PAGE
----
Social Science Research
Researching and Exploring Kids’ Media Futures
“Somewhere, something incredible is waiting to be known.”
The kidsmediacentre borrows its inspiration from visionaries and big thinkers like Carl Sagan. Like Carl, we believe there is much to be discovered, much to learn in our connected world. At the forefront of this connectivity are children, who often see, explore and share the world through media and the interactive space. Much of this generation’s education and world view has not come from schools or even their parents. It has come from a convergence of clicks, cables and digital screens that offer raw, often unfiltered access to a world of information, media and entertainment. We’d like to explore that world to better understand the affect of these connections and messaging on children.
Research Projects Underway
The kidsmediacentre will explore a variety of issues around children’s use and interaction with media and technology. Using a combination of innovative research methods and collective creativity, we work on behalf of children’s creative industries to generate knowledge and applied opportunities for those connected to the children’s space. We think the exposure to and impact of media on children’s lives is an oft-overlooked opportunity and responsibility. It is one that goes hand-in-hand with our commitment to educate the next generation of media producers.
- Screenplay: what would Piaget say? Infants and toddlers have thrown away rattles and teethers and are opting for baby apps instead. While parents are divided on giving tykes smart phones and tablets as toys, there’s no denying touch technology has unleashed a whole new digital sense (and cents).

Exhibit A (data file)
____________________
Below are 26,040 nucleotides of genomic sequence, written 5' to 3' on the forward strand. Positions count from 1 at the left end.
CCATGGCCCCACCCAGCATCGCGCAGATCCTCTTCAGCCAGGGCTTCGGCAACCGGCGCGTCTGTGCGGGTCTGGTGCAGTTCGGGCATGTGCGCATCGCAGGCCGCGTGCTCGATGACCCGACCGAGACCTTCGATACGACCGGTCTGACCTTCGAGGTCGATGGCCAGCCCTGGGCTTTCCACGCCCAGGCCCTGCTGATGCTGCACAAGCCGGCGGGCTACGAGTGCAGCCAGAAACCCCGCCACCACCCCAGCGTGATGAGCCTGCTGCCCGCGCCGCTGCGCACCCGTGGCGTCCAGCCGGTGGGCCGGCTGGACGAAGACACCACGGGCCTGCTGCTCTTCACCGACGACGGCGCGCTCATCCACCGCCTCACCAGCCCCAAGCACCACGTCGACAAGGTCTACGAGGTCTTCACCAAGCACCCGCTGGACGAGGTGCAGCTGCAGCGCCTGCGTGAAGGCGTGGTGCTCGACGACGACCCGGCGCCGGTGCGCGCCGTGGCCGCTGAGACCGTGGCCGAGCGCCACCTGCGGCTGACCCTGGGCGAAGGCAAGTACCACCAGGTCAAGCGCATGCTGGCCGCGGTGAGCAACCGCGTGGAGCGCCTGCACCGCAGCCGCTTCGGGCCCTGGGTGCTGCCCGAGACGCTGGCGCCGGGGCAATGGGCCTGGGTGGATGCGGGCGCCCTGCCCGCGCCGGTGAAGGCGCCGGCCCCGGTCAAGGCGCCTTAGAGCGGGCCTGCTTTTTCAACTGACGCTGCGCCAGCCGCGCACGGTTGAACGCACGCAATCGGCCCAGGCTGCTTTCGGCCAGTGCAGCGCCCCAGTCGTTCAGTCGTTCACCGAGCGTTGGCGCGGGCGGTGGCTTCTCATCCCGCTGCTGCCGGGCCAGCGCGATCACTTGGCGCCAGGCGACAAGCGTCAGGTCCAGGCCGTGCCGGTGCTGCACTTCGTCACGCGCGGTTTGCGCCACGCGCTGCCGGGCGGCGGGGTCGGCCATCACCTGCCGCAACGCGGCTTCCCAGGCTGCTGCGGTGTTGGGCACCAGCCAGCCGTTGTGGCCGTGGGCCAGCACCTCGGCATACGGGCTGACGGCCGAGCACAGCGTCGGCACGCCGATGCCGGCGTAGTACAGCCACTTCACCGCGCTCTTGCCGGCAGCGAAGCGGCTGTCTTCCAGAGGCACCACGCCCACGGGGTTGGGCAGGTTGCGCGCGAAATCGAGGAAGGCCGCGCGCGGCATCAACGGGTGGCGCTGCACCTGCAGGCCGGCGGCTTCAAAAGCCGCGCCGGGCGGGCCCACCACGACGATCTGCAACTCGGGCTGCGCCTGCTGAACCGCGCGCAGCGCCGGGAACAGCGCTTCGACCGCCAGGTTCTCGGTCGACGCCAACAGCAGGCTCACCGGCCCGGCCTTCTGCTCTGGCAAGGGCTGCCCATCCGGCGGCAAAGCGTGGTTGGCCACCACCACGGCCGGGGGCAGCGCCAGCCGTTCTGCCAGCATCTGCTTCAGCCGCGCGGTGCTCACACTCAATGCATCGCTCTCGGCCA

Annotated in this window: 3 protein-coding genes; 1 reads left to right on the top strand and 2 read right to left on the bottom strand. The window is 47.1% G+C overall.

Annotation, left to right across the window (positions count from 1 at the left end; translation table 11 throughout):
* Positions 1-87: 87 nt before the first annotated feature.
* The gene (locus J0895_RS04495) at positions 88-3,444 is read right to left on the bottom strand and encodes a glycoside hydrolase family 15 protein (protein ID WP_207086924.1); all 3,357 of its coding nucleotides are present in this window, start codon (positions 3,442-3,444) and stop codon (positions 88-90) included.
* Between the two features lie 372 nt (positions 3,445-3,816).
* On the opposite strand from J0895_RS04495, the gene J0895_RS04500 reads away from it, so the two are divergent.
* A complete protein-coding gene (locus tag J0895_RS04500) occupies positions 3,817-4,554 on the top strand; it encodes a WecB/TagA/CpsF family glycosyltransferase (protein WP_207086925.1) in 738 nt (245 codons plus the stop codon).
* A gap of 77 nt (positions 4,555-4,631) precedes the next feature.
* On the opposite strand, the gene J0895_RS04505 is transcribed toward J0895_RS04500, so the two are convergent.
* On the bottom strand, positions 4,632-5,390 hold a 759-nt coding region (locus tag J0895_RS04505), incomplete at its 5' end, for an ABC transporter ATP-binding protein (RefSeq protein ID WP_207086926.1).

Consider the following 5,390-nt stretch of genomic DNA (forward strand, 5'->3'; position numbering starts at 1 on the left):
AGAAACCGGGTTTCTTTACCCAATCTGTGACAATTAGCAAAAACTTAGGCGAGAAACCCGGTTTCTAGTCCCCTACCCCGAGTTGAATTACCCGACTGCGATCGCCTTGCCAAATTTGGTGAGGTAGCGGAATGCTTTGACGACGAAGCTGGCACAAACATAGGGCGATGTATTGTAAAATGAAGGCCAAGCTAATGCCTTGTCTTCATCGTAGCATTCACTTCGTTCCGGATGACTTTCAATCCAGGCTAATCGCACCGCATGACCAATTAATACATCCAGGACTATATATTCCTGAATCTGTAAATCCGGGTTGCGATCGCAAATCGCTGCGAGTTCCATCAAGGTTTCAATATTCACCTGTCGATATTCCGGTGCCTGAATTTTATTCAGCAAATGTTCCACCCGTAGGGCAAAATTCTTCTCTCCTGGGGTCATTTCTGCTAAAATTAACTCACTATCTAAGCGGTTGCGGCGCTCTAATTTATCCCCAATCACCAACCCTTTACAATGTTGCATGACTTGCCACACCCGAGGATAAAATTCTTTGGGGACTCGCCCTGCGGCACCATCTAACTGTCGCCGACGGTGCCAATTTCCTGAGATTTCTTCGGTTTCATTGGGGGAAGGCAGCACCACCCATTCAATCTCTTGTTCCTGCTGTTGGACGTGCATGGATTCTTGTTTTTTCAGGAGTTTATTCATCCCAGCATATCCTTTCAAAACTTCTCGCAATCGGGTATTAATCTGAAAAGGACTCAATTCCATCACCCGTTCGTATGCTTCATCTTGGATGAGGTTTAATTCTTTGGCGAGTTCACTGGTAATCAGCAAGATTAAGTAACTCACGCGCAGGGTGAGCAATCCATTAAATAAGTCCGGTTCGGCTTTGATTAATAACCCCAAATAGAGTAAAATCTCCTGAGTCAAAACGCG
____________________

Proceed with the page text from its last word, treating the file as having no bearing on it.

Do iPhones pacify toddlers? Undoubtedly. Do they entertain? No question. Do they educate? Hmm. Baby Einstein was deemed a bust. Are interactive screens any different? It’s clear, the current slate of screen apps for wee ones demands a certain level of cognitive processing, dexterity and coordination that challenges traditional early child development theories. But what if those decades-old theories no longer hold true? Does tactile digital play improve a child’s ability to learn? Is screen-play in the infant and toddler years developmentally appropriate? Is there a downside to presenting technology as a toy? How much functionality does a ten-month-old baby need?
- Techno-smarter or techno-whelmed? Is the rapid-fire and relatively shallow nature of communication technology – Twitter, wallposts – having an impact on our kids’ ability to write, reflect and analyze in a deep meaningful way? Youth are definitely exposed to considerably more information with a world of knowledge (read:Google) at their fingertips, but is it making them smarter?
- Do they get it? How do children interpret humour in a world increasingly defined by irony, sarcasm and satire? From an early age, children are immersed in a menu of pop culture programming rich in folly and cultural commentary…think: Sponge Bob, Family Guy, The Simpsons, etc. Do kids become more savvy world citizens when they’re exposed to higher-level humour? Are ironic messages and characters the best role-models for kids? Is there a humour template that kidpro’s should follow based on tried and true child development theories or are those models passé?
- Game changing “toys” and the future of play – The digital world is the new toybox and it’s changing the nature of children’s play. Poptropica, Stardolls, Club Penguin, Adventure Quest offer immersive digital environments that often trump the allure of a toy. With so much play happening online, what are, and what aren’t, kids learning? Is virtual play more/less fun? Who is making the web and online experience more fun for kids? How do these “toys” challenge children’s imaginations? How are they changing the concept of play?
- Monetizing kids: Increasingly, monetization and revenue generation are de rigueur for virtual worlds, web-controlled toys, digital trading cards and connected play. How do children feel about these “pay to play” and “buy to try” business models? Does the direct marketing of virtual goods to kids, embedded in their play, undermine parenting or “prey” on childhood innocence? Are there new skills that schools must teach kids to better equip them for the realities of the digital marketplace? How can developers optimize MMO’s and virtual worlds to optimize play and learning?